- Curry leaves (Murraya koenigii). Make a paste of ¼ cup of curry leaves and ½ cup of yogurt. Apply it to your hair and scalp and then wash it off after 30 minutes. Repeat two to three times a week.
- Ashwagandha (Withania somnifera). Take an ashwagandha supplement with food. Ashwagandha is also known as Indian ginseng.
- Almond oil. Mix together equal parts of almond oil, lemon juice, and amla juice. Massage the mixture into your hair and scalp. Follow this routine two times a day for three months.
- Rosemary (Rosmarinus officinalis). Fill ⅓ of an 8-ounce jar with dried rosemary and then fill the jar to the top with extra virgin olive oil. Leave the jar in a sunny place for four to six weeks, shaking it every few days. After six weeks, use it as a hair oil.
Natural hair dye
You can make your own hair dye with various herbs. Since this type of hair dye isn’t as strong as commercially available chemical dyes, the dying process must be repeated a number of times before you see change. Suggested primary ingredients include:
- blonde hair: chamomile flower tea, lemon peel, saffron, marigold flower
- red hair: beet juice, carrot juice, rose petals,
- brown hair: coffee, cinnamon
- black hair: black walnut, black tea, sage, nettle
Some hair dye recipes suggested by advocates of natural cosmetics include:
- Torai ridged gourd (Luffa acutangula). Boil torai in coconut oil until it turns black (about four hours). When it cools down, massage a small amount into your scalp and hair. After 45 minutes, wash it out of your hair. Repeat two to three times a week.
- Bhringraj (Eclipta prostrata). In a small pan over low heat, mix 1 teaspoon of bhringraj and 2 tablespoons of coconut oil. Rub the warm mixture into your hair and scalp. Wash it out after one hour. Repeat two to three times a week.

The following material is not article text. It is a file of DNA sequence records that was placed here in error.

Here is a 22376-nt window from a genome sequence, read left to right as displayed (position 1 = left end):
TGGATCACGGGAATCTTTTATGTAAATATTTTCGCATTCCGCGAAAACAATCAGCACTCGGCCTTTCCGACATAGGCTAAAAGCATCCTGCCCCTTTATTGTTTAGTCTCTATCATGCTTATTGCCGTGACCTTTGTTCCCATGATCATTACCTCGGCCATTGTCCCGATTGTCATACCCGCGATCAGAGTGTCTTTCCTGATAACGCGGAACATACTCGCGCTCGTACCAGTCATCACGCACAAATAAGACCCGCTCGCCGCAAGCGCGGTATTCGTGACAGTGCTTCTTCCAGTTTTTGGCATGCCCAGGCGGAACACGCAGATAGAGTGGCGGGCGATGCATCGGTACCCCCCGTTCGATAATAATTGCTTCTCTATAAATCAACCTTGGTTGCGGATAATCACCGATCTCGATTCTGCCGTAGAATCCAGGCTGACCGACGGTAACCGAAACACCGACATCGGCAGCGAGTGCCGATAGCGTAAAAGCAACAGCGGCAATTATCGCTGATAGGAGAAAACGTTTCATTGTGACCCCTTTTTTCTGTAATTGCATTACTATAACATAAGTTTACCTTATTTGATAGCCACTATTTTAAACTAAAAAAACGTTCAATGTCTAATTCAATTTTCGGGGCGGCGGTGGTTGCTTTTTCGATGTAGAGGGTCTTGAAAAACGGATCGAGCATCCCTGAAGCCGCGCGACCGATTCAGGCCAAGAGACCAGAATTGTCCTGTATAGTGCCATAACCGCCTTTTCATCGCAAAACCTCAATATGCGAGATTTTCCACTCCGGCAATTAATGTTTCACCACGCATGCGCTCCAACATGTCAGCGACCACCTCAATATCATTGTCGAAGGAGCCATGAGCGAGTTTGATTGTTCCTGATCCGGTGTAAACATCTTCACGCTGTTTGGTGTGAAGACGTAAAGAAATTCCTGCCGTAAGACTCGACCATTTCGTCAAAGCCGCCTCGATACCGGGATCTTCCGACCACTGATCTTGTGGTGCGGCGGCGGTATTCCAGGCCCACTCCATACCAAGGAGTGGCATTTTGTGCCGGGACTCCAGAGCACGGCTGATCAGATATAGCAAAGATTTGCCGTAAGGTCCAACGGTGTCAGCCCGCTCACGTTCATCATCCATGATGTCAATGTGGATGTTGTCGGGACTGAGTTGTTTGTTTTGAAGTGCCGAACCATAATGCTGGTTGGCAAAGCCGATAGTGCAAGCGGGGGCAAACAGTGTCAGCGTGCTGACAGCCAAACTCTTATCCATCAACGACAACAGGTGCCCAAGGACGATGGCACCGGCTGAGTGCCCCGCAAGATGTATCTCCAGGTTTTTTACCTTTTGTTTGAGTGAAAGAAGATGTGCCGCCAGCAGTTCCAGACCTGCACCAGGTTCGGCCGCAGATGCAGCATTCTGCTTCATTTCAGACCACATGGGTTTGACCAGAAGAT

- Black pepper (Piper nigrum). Mix 1 tablespoon of freshly ground black pepper and 1 teaspoon of fresh lemon juice into ½ cup of plain yogurt. Massage the mixture into your hair, leaving it in place for 1 hour and then rinsing it out. Repeat three times per week.
- Henna (Lawsonia inermis). Mix enough henna powder into one cup of black tea or coffee to make a paste with the consistency of yogurt. Cover the bowl and let it sit. After six hours mix in 2 tablespoons of extra virgin olive oil and then apply the mixture to your hair. Rinse it off after 1 to 3 hours, depending on the depth of color you want.
As you age, your follicles age too. And as your hair follicles age, they produce less color. This results in less melanin and pigmentation in the hair, which then appears to be gray or white.
If you prefer your hair to have color, there are a number of solutions. Many natural home remedies for gray hair are promoted by advocates of natural healing.
These approaches have not been clinically studied to see how well they work. It’s also possible to be allergic to many of these remedies. So, if you decide to try out a home remedy to change your hair color, consider discussing the remedy with your doctor first.
Your doctor may offer insight (based on your current health, the medications you’re taking, and other issues) about the ways that a home remedy might affect you.